Epic will pay off class-action loot-box settlement with in-game currency
Epic is set to settle a class-action lawsuit over its use of randomized loot boxes in Fortnite‘s “Save the World” mode by paying affected players with in-game currency. Rocket League players who previously purchased loot boxes in that game will also receive an in-game payment.
While Epic never offered loot boxes in Fortnite‘s mega-popular battle royale mode, it let “Save the World” players purchase “loot llamas” full of random items until early 2019 (amid international outcry about the randomized loot-box business and its similarity to gambling). Shortly after ending the practice, Epic was faced with a class-action lawsuit alleging, among other things, that it had “psychologically manipulate[d] its young players into thinking they will ‘get lucky.'”
Under a proposed settlement for that suit, which Epic says has achieved preliminary approval, all players who purchased a loot llama at any time will be rewarded with 1,000 V-Bucks (worth roughly $8). Even though it’s settling a US lawsuit, Epic says this same deal will apply to all Fortnite players globally.
Rocket League players will similarly receive 1,000 credits (worth roughly $9.10) if they bought a randomized Event Crate or key in that game before Epic stopped offering them in October 2019 (just months after it purchased Rocket League developer Psyonix). Players of both games won’t have to do anything to claim the benefit, which will appear in their accounts in the coming days.
A marketing bargain?
Epic estimates roughly 6.5 million Fortnite players and 2.9 million Rocket League players will receive the automatic virtual currency payments, according to The Verge. That suggests a rough valuation of over $78.3 million in digital reward payouts as part of the settlement. [Update: An Epic spokesperson has clarified to Ars Technica that these numbers only cover the US players who will be receiving the digital currency payout. An undisclosed number of non-US Fortnite players will also be receiving the 1,000 V-Bucks.]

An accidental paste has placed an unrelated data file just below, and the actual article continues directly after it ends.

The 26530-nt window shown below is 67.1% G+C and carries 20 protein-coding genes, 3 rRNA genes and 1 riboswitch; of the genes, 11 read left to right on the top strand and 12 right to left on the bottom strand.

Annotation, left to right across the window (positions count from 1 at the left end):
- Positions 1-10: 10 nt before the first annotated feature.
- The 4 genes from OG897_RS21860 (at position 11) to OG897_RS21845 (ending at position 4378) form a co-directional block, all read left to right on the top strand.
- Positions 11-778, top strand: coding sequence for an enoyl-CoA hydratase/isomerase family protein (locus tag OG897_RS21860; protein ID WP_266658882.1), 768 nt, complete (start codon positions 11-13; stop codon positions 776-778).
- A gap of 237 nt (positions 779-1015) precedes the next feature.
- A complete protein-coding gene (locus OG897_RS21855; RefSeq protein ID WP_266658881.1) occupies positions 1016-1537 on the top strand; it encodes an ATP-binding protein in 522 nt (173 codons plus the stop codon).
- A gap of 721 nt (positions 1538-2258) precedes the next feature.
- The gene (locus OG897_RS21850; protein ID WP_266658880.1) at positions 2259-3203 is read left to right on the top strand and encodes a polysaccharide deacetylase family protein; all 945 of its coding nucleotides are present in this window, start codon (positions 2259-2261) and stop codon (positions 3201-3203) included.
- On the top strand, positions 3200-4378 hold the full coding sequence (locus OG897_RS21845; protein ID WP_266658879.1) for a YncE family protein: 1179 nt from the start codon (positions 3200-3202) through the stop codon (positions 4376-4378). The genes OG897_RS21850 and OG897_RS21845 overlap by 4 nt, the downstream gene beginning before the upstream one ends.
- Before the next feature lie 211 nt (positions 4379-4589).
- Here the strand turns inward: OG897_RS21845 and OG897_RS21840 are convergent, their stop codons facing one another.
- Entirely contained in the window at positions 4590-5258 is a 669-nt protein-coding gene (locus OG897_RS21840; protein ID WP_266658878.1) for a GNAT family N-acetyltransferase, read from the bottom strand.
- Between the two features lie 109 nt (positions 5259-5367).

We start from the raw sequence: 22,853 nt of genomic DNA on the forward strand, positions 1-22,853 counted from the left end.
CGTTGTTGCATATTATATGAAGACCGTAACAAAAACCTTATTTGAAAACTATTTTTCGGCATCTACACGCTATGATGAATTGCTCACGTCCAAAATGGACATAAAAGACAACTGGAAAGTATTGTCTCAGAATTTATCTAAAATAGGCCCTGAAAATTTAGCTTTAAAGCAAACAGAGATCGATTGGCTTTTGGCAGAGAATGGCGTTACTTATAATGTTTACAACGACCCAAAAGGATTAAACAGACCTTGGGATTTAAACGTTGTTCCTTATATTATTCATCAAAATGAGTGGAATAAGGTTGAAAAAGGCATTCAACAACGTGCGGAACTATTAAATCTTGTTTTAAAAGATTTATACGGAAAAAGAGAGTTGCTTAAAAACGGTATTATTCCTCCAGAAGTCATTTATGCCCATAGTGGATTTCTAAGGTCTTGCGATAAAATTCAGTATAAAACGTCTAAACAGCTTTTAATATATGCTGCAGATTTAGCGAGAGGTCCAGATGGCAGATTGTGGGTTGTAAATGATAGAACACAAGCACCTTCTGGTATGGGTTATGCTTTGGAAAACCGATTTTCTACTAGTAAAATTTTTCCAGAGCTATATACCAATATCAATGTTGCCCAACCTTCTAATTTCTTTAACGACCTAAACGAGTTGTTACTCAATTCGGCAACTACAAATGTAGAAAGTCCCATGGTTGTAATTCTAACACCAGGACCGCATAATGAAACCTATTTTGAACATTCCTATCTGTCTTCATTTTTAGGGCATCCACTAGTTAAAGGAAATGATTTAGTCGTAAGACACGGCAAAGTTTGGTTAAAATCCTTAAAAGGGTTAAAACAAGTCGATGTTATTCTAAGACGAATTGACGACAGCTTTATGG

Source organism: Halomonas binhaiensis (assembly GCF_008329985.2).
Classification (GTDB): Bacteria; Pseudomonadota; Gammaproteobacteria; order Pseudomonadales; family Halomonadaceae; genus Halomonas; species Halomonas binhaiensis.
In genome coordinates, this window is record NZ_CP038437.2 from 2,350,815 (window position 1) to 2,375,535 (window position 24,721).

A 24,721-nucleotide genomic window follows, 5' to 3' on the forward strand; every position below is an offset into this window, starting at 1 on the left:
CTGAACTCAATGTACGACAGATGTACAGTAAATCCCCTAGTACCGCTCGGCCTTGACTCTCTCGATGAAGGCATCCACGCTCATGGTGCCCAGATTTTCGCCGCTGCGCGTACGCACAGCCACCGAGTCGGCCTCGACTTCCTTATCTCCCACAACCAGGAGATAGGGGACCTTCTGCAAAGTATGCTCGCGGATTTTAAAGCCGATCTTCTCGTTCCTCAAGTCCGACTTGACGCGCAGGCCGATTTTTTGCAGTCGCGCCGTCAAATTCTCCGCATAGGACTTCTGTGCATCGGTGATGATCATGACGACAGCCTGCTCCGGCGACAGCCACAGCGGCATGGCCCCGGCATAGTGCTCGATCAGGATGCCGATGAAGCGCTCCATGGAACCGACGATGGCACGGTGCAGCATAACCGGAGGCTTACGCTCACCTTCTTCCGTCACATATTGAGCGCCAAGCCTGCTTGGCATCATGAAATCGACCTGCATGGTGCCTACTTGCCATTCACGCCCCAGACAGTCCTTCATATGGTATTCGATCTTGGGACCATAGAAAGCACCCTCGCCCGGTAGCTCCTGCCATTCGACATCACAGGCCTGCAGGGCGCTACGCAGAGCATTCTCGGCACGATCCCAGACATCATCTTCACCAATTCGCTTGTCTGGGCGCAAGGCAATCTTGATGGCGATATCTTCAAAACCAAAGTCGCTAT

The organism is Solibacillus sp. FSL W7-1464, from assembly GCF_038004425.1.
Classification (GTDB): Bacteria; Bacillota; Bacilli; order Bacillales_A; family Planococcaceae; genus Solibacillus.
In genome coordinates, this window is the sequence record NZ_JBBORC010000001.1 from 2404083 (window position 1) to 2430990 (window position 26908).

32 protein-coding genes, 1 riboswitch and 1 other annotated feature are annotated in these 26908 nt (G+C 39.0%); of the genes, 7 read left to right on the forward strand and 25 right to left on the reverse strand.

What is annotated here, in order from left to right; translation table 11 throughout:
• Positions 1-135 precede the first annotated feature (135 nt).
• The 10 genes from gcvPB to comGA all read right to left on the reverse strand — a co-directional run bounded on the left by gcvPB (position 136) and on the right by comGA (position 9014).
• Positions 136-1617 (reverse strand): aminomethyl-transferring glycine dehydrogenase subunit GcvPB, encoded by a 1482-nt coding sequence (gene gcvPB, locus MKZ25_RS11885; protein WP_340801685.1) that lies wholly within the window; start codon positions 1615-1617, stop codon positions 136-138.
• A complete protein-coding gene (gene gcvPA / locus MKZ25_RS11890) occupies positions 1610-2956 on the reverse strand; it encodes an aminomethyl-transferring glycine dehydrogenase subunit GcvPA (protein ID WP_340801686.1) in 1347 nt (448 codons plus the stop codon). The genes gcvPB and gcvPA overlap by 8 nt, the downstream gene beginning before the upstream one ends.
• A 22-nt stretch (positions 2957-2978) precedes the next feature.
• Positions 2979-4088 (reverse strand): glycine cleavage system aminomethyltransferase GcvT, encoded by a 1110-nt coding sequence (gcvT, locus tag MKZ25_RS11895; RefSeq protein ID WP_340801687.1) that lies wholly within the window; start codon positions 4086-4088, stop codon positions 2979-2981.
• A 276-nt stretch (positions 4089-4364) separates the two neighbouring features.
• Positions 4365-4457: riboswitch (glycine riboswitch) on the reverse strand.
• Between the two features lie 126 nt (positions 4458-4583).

The actual cost incurred by Epic for the giveaway will likely end up much lower, though. Distributing the purely virtual currency incurs minimal direct costs for Epic and only poses an indirect cost in the sense that it replaces virtual currency purchases those players would have made anyway. Some lapsed players won’t end up using their digital windfall at all, while others would not have spent any additional money in the game regardless.
In a way, the digital giveaway could even be seen as an effective promotion, luring players back to the games and creating the potential for them to spend more on additional microtransactions down the road. In that sense, the settlement is somewhat reminiscent of a Nintendo price-fixing case that the company settled with prosecutors in 1991. The payout there came in the form of a $5 coupon that could only be redeemed by buying additional Nintendo products, a marketing coup that Nintendo is probably sad it didn’t come up with itself.
In addition to the virtual currency, Epic will also be providing “up to $26.5 million in cash and other benefits to U.S.-based Fortnite and Rocket League players” to settle the claims. Those cash payments (of up to $50 per claimant) will only be available to players who submit an active claim form establishing that they think their purchase constituted “consumer fraud” or breach of contract. Minors in California who purchased a loot box “with [their] own money and without parental permission” will also be eligible for a cash refund of up to $50 if they submit a claim.
“We believe players should know upfront what they are paying for when they make in-game purchases,” Epic wrote in a tweet announcing the move today. “This is why today we only offer X-Ray Llamas that show you the contents before you purchase them in ‘Save the World'” (and similarly transparent blueprints in Rocket League).
While some European countries have banned loot boxes as a form of illegal gambling, legislative efforts to regulate the practice in some US states (and the US Senate) have by and large stalled after gaining some momentum in 2018 and 2019.